Weld Done

Shop Workers Reflect on Their Experiences in Agricultural Mechanics


Photo by Ty Cathey

Welding a chunk of metal, sophomore Mason Kasel works on a new project while wearing his safety gear for his Agricultural Mechanics class. Safety is important in the workshop, and welders weld behind a shower curtain like a light shield. “The best part of my job is when you get a student who’s been struggling and then they have an ‘ah-ha’ moment and have this look on their face and you can see the light bulb above the head,” Russell said. “There’s a lot of kids who’ve never had tools at home so this is a whole new experience for them.”

Ty Cathey, Reporter

Gloves. Check. Helmet. Check. Rod. Check. Safety glasses. Check. These are just some of the basic tools used in the Agriculture Mechanics class, also often referred to as the welding class says junior Samuel Burns.

Ag Mech and Metal Tech is what a lot of students refer to as the welding class, where students get to learn a multitude of things, but the common consensus is that welding is the most fun part of the class, says junior Connor Ross.

Ag Mech isn’t just a learning and progression-based class, but there are competitions and a ‘sport’ aspect involved, as there is projects and contests that students can enter. Some have made entire 30 foot long trailers and entered them into contests, but there are many other things that are built.

“The biggest challenge for me as a teacher is being able to have students that are teachable,” Agriculture Science teacher Myles Russell said. “It’s one of those things that you need to come in being teachable and expecting to learn because it’s a difficult process to master and become good at”. 

Welding isn’t dangerous if all the safety precautions are followed, but safety is important as the welds can be melting metal at or up to 10,000 degrees Fahrenheit. Having the correct safety equipment makes the process go smoother and helps not burn the students hands or even make them go blind.

“I really like my equipment and the stuff I use daily, especially my helmet because I’ve got some hilarious stickers on it,” Burns said. “People should definitely join the class because Mr. Russell’s one of the coolest teachers.”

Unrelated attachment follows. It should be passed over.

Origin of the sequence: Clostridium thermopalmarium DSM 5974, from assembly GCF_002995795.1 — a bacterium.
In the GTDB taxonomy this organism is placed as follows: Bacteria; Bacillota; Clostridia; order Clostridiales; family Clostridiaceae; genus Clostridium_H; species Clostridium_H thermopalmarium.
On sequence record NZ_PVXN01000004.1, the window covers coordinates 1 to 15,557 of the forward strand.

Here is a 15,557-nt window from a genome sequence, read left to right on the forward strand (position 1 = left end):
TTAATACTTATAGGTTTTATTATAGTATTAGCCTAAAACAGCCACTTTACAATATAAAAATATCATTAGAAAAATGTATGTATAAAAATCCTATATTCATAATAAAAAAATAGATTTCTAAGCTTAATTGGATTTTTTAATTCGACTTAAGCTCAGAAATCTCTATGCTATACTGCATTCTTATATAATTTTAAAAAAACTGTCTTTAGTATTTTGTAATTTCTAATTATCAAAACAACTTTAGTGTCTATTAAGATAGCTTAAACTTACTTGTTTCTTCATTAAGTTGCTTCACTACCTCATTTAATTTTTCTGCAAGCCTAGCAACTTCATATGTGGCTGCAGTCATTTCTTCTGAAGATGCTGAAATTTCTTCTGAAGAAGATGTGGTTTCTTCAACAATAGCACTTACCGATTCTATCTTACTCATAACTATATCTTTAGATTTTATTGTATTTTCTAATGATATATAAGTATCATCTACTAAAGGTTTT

Russell is liked by a majority of students who he works with, through his laid-back and helpful teaching style. While also maintaining his ability to teach safely Mr. Russell creates friendships with his students says Ross.

“My favorite part about welding is definitely the teacher that’s for sure where it’s at,” Ross said. “The teacher really helps you out, especially

Working on a project, sophomore Mason Kasel welds with an extremely bright arc, so bright it can blind the naked eye. Welding helmets are required to shield the eye from the harmful light. “I like my helmet because I have this cool sticker that isn’t really school appropriate, but is really funny,” said junior Sam Burns. “I like my helmet because I’ll go literally blind without it, but we have to wear safety gear, so getting to decorate mine makes it more fun.” Photo by Ty Cathey.

during your projects, which is one of the best parts, as well as him just being really funny and you want to be around him.”

Welding isn’t the main focus of the Agriculture Mechanics class, but it’s one of the most important parts for the students attending it as it opens up possibilities for future careers. The class is different from a typical welding class as it opens up the opportunity for UIL competitions and more time in skills to polish off welds, like angle grinding.

“The reason why you should join the class is it gives you a lot of freedom to express yourself and how to weld better,” Ross said. “It definitely gives you a lot of life skills and will be able to prepare you for a field of welding which to me is the best part, so out of high school I can have a nice job.”